As a result of some shrewd maneuvering by Saturn’s wife Rhea, Jupiter, Saturn’s final child, managed to escape Saturn’s dubious appetite. Eventually, after a stupendous war, Jupiter grew up to replace his father as ruler of the universe.
If all of this sounds ancient and irrelevant to our modern times, think again. Consider that this particular Great Conjunction occurs on the date of the Winter Solstice.
The Romans honored Saturn with a week-long festival that centered around the Winter Solstice.
The Saturnalia, as the Romans called it, was a period of joyous licentiousness and carrying on that still hangs on in our New Year’s Eve and Christmas celebrations.
In fact, Christmas is inextricably tied to a Great Conjunction. In 1603, the renowned astronomer Johannes Kepler observed the close approach of Jupiter and Saturn. He wondered if such an event might be the Christmas star mentioned in Matthew. He calculated that a Great Conjunction occurred during 7 BCE and speculated that such close conjunctions triggered the flareup of a star, an event called a nova.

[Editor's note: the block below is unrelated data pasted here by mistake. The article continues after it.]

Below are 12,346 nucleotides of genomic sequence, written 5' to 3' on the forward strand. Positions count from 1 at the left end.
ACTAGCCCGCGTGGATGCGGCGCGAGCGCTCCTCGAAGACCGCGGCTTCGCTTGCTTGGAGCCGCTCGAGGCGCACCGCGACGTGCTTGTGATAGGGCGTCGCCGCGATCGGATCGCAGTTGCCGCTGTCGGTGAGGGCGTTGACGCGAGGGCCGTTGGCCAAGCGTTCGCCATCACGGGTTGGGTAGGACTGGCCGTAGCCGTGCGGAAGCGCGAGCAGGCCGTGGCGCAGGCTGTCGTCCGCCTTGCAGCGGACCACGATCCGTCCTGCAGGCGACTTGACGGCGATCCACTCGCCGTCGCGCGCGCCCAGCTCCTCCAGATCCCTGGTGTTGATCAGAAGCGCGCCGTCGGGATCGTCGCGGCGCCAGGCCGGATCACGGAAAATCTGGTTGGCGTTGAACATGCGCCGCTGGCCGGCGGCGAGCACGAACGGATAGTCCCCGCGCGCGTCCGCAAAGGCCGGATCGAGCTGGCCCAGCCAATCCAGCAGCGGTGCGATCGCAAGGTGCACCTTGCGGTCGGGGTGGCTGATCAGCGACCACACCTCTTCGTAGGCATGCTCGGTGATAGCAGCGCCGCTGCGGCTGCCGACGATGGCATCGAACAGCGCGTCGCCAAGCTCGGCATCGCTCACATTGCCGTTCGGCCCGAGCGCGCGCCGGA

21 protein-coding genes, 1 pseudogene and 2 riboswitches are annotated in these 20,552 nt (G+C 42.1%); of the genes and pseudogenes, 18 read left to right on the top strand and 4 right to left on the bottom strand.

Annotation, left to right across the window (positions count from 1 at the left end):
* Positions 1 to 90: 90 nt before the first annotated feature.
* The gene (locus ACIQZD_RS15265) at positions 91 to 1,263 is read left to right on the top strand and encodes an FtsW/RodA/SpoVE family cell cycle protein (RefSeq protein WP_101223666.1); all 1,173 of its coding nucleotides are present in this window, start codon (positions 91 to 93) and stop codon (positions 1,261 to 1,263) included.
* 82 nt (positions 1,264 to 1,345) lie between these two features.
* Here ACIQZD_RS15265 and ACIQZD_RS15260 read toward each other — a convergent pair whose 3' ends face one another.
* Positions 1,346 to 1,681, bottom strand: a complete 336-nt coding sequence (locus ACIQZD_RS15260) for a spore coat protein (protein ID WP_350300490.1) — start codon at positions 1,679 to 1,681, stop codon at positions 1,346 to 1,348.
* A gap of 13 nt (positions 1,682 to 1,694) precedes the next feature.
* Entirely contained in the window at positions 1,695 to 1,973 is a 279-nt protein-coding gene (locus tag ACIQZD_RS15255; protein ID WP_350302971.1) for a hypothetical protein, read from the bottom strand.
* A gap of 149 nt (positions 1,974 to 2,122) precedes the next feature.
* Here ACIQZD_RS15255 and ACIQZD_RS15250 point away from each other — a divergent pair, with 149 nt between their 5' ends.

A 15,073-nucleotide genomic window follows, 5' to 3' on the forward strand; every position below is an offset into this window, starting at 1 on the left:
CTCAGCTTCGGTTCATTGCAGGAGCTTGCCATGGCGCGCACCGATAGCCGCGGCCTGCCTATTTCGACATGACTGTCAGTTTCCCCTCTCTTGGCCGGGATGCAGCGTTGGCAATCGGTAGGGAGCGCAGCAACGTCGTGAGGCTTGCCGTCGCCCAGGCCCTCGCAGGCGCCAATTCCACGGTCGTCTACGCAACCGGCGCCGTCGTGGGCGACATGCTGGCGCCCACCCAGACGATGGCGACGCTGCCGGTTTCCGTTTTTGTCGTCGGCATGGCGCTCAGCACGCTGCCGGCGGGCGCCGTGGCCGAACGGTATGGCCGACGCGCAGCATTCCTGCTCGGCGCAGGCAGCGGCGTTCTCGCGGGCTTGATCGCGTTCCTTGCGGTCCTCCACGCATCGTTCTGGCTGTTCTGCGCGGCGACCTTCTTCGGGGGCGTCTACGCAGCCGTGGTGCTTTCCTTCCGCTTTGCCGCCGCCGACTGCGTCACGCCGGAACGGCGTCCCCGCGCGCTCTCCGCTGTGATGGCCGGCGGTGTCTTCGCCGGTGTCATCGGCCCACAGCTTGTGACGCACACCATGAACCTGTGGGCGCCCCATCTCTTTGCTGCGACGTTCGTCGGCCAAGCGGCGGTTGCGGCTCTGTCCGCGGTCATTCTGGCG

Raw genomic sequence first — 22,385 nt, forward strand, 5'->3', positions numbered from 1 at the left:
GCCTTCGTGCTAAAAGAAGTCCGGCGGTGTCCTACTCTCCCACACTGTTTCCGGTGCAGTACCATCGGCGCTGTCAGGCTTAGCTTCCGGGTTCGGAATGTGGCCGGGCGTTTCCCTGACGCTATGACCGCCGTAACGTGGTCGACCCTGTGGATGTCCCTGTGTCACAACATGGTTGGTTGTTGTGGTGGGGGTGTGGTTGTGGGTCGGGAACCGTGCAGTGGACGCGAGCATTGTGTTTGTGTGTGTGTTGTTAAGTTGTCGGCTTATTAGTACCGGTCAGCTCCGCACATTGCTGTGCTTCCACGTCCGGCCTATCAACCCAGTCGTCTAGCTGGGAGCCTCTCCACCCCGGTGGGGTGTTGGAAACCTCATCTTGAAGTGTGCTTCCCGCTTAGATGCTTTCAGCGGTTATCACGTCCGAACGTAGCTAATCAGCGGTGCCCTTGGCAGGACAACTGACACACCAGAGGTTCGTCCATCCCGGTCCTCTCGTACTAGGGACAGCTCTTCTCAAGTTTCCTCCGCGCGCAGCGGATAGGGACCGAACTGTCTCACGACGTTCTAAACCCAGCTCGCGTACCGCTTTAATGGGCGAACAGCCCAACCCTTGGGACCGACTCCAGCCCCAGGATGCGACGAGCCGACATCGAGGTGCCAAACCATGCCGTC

Two matters work against his speculation. Modern calculations indicate that the conjunction wasn’t that close. Jupiter and Saturn got no closer than two full-moon diameters apart during their closest approach. Besides, conjunctions of tiny planets have absolutely nothing to do with the flareups of far-larger, far-more-distant, and far-more-energetic stars.
It would have been a great year to celebrate the Great Solstice Conjunction with other astro-aficionados, but fate in a very ungodly form has intervened.
I hope at least that you and your cohabiting loved ones will go outside and see Saturn and Jupiter, father and son, embrace on a lovely, star-filled night.
As you stare upward, remember that we are who we are because we have grown out of the ground cultivated for us by people who lived long ago.
Tom Burns is the former director of the Perkins Observatory in Delaware.